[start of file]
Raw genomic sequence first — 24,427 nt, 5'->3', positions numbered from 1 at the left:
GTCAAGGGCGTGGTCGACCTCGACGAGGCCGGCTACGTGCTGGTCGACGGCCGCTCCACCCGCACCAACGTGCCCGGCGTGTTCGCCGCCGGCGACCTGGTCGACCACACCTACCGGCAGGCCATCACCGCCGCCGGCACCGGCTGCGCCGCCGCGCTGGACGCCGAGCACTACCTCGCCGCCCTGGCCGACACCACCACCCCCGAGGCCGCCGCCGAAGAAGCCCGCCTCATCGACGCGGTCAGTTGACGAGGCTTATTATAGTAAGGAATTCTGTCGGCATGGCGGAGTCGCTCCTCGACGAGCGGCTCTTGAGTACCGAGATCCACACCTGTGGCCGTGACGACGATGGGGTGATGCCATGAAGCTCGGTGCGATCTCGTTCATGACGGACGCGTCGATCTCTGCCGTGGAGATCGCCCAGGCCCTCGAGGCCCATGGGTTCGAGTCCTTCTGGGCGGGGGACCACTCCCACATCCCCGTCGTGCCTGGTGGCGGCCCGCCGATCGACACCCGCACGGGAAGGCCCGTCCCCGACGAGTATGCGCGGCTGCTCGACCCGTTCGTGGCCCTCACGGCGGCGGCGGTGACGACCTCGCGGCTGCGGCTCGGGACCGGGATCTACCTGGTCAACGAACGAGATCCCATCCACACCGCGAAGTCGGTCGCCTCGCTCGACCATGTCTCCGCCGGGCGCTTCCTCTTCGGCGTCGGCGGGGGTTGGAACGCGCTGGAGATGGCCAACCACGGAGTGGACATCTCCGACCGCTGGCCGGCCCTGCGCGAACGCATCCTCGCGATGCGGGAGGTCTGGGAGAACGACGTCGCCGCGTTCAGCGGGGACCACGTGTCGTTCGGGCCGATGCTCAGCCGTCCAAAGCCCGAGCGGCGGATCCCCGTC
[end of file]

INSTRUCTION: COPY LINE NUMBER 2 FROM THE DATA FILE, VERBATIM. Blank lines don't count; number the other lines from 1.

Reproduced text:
GTCAAGGGCGTGGTCGACCTCGACGAGGCCGGCTACGTGCTGGTCGACGGCCGCTCCACCCGCACCAACGTGCCCGGCGTGTTCGCCGCCGGCGACCTGGTCGACCACACCTACCGGCAGGCCATCACCGCCGCCGGCACCGGCTGCGCCGCCGCGCTGGACGCCGAGCACTACCTCGCCGCCCTGGCCGACACCACCACCCCCGAGGCCGCCGCCGAAGAAGCCCGCCTCATCGACGCGGTCAGTTGACGAGGCTTATTATAGTAAGGAATTCTGTCGGCATGGCGGAGTCGCTCCTCGACGAGCGGCTCTTGAGTACCGAGATCCACACCTGTGGCCGTGACGACGATGGGGTGATGCCATGAAGCTCGGTGCGATCTCGTTCATGACGGACGCGTCGATCTCTGCCGTGGAGATCGCCCAGGCCCTCGAGGCCCATGGGTTCGAGTCCTTCTGGGCGGGGGACCACTCCCACATCCCCGTCGTGCCTGGTGGCGGCCCGCCGATCGACACCCGCACGGGAAGGCCCGTCCCCGACGAGTATGCGCGGCTGCTCGACCCGTTCGTGGCCCTCACGGCGGCGGCGGTGACGACCTCGCGGCTGCGGCTCGGGACCGGGATCTACCTGGTCAACGAACGAGATCCCATCCACACCGCGAAGTCGGTCGCCTCGCTCGACCATGTCTCCGCCGGGCGCTTCCTCTTCGGCGTCGGCGGGGGTTGGAACGCGCTGGAGATGGCCAACCACGGAGTGGACATCTCCGACCGCTGGCCGGCCCTGCGCGAACGCATCCTCGCGATGCGGGAGGTCTGGGAGAACGACGTCGCCGCGTTCAGCGGGGACCACGTGTCGTTCGGGCCGATGCTCAGCCGTCCAAAGCCCGAGCGGCGGATCCCCGTC